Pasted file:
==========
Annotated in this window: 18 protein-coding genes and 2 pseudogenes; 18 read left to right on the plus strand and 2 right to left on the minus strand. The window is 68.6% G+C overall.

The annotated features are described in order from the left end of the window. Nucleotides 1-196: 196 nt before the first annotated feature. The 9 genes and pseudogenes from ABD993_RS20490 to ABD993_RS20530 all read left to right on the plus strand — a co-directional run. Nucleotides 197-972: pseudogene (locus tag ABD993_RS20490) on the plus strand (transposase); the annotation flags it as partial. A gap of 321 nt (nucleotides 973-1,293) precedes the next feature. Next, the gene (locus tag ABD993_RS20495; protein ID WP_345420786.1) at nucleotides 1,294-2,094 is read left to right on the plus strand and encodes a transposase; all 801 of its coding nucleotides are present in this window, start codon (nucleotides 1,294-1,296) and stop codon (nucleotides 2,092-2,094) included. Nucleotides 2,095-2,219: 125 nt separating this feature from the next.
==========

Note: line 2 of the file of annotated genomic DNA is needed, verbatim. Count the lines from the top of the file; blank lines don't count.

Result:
The annotated features are described in order from the left end of the window. Nucleotides 1-196: 196 nt before the first annotated feature. The 9 genes and pseudogenes from ABD993_RS20490 to ABD993_RS20530 all read left to right on the plus strand — a co-directional run. Nucleotides 197-972: pseudogene (locus tag ABD993_RS20490) on the plus strand (transposase); the annotation flags it as partial. A gap of 321 nt (nucleotides 973-1,293) precedes the next feature. Next, the gene (locus tag ABD993_RS20495; protein ID WP_345420786.1) at nucleotides 1,294-2,094 is read left to right on the plus strand and encodes a transposase; all 801 of its coding nucleotides are present in this window, start codon (nucleotides 1,294-1,296) and stop codon (nucleotides 2,092-2,094) included. Nucleotides 2,095-2,219: 125 nt separating this feature from the next.